Rawhead & Bloody Bones: Evolution of a 16th Century Bogeyman

rawhead-and-bloody-bones-2 (Image: Geoffrey Fantomo via Monster Wikia)

For as long as children have been misbehaving, adults have been telling them terrifying stories in a bid to make them tow the line – lest they be stolen away in the night, never to be seen again. To that end, children in 16th century Ireland and Great Britain were told tales of horrifying bogeymen like Rawhead and Bloody Bones.

The first written evidence of the gruesome duo dates to around 1564, but other documents from the same period seem to suggest that they were already familiar figures – making it difficult to tell for sure when the pair first began haunting children’s nightmares.

The Mask of Reason blog examined the original stories which featured a creature known as Tommy Rawhead, most often referred simply as Rawhead or even Rawhead and Bloody Bones, despite apparently describing a single bogeyman. The name was a literal label, since he was sporting a raw and bloody skull. Some interpretations of the tale have Rawhead living in ponds. Ponds were potentially dangerous places, and his presence was implied as a cautionary tale to keep curious children from wandering off and drowning.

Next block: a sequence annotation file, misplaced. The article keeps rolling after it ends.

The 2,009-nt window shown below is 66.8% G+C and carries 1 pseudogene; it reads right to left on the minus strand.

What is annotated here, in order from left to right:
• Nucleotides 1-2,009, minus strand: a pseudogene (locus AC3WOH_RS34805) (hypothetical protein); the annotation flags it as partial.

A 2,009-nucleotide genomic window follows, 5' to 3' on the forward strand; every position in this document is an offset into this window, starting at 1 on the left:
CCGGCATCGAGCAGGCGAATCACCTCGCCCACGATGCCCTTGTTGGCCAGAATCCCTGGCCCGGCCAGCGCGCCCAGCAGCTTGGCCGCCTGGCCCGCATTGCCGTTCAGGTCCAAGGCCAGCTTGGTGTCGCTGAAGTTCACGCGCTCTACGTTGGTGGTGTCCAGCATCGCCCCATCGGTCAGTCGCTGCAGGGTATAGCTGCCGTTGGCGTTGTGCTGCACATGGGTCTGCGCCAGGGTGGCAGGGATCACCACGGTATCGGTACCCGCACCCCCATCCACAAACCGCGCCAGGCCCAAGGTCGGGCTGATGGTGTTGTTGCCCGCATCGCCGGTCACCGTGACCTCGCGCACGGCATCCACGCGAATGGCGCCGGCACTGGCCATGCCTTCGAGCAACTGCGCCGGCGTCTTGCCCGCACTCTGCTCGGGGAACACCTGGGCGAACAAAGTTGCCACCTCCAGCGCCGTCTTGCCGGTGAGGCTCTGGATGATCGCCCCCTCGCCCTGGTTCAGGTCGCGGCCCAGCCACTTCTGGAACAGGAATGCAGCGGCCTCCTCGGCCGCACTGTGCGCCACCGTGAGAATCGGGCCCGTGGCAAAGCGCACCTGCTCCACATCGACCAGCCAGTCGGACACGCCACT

In other folk stories, Rawhead lived in disused cupboards, while one claimed that says that if children stood on the stairs and gazed down between their ankles, through the gaps in the steps, they might catch a glimpse of Rawhead, crouched on a pile of bones in his home beneath the stairs. Should the children be caught, he’d gobble them up and add their bones to the pile.

No doubt such parental stories had the desired effect, and Rawhead’s nursery rhyme was a popular one:

Rawhead and Bloody Bones
Steals naughty children from their homes,
Takes them to his dirty den,
And they are never seen again.

Folk stories of Rawhead eventually migrated to North America, where they took on an even darker meaning. There, particularly in Missouri (and further south), Rawhead became the familiar of a witch named Old Betty, manifesting in the form of a half-wild boar.

One day, according to folklore, a hunter stumbled across Rawhead, killed him and ate him. The witch was predictably upset at the death of her long-time companion, and summoned the creature back from the grave. After the horrifying, reanimated monster had exacted his revenge on the hunter who killed him, most versions of the story tell of him heading off into the woods, where he continued to prowl for naughty children to feed on.

Meanwhile, British post-punk/new wave band Siouxsie and the Banshees recorded a song about the notorious trans-Atlantic bogeyman for their 1988 album Peepshow, under the apt title “Rawhead and Bloodybones”.

Related: The Ghostly Children’s Handprints of San Antonio, Texas

 

Comments

  • Mongoose

    Boo!

 
 
 
 

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